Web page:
The acrimonious end of intimate relationships is sadly often marked by the making of wounding accusations. However, as a High Court case made plain, anyone involved in such personal disputes should think long and hard before resorting to defamation proceedings.
Following the end of a businessman’s lengthy relationship with a woman, he claimed that she had subjected him to a vitriolic campaign, accusing him of domestic abuse, business malpractice and discreditable personal behaviour. He launched a defamation claim, complaining of 22 statements that she had made to others, mainly in the form of emails and texts. She contended that all her allegations were true.
Ruling on preliminary issues in the case, the Court noted that the accusations were grave. It had little difficulty in finding that all of the woman’s statements had a defamatory tendency in that they would inherently tend to make an ordinary, reasonable reader think significantly worse of the businessman.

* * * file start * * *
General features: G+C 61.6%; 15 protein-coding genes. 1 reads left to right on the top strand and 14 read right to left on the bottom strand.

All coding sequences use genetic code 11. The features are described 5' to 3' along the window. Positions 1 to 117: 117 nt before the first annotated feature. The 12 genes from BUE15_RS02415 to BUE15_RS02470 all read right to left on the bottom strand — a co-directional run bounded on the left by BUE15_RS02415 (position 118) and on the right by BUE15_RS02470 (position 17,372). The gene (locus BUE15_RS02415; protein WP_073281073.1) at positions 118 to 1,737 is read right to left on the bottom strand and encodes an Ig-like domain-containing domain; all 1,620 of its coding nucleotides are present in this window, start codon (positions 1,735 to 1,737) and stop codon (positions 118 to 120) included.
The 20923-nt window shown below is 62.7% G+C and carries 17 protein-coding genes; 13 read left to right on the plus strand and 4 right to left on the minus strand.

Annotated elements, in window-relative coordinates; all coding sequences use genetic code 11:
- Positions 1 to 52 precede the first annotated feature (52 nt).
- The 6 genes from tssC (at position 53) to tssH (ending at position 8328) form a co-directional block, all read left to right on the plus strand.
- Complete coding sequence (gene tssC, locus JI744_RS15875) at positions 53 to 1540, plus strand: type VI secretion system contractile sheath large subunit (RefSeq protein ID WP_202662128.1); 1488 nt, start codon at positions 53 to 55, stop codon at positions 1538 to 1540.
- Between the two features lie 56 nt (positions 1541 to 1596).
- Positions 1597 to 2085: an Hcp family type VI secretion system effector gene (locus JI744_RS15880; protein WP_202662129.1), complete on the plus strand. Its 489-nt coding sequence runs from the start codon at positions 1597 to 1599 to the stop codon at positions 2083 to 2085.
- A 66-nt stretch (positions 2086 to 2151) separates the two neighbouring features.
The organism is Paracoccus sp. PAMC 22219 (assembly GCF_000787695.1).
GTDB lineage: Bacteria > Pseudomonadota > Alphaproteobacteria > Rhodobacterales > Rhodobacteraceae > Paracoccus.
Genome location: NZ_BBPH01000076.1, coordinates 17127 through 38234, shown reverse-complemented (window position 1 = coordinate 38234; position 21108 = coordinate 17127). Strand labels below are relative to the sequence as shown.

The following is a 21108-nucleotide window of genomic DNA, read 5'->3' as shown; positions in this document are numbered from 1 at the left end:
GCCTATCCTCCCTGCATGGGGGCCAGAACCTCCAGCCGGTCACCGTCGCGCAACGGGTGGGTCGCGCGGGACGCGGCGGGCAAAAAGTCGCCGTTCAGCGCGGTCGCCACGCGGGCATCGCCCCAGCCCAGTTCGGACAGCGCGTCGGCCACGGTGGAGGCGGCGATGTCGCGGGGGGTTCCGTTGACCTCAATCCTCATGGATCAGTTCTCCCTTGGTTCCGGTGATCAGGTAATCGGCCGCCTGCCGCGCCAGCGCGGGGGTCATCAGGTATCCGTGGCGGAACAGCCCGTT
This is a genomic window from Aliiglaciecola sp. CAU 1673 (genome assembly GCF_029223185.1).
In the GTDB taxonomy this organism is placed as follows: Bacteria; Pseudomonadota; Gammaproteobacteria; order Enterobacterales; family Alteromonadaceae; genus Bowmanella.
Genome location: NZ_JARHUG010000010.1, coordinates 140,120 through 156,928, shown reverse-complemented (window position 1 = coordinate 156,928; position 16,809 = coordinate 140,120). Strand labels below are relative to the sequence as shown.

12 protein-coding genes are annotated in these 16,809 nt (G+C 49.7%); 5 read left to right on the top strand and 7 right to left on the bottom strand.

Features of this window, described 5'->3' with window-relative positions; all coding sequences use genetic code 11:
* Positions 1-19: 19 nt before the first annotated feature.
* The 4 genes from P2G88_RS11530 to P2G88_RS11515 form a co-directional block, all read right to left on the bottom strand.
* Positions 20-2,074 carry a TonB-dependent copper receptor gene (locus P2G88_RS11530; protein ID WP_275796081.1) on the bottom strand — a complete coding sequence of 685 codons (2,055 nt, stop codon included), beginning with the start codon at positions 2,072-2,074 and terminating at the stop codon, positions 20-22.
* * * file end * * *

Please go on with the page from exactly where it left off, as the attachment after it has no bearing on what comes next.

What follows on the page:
The Court, however, went on to find that he had failed to sufficiently establish on the evidence that the statements seriously harmed his reputation. That was not to say that there was no such harm and the Court had no doubt as to the strength of his objections to her course of conduct. Save for his own testimony, however, there was no evidence of any harm to, let alone destruction of, his reputation.
The Court acknowledged that, given the gravity of the allegations, the outcome of the case might well appear counterintuitive to him. It had nothing to say in its judgment about the truth or falsity of any of her allegations and expressed no views about their respective conduct. However, as he had failed to discharge the burden of proving serious harm to his reputation, an essential ingredient of any defamation claim, his case stood to be dismissed.
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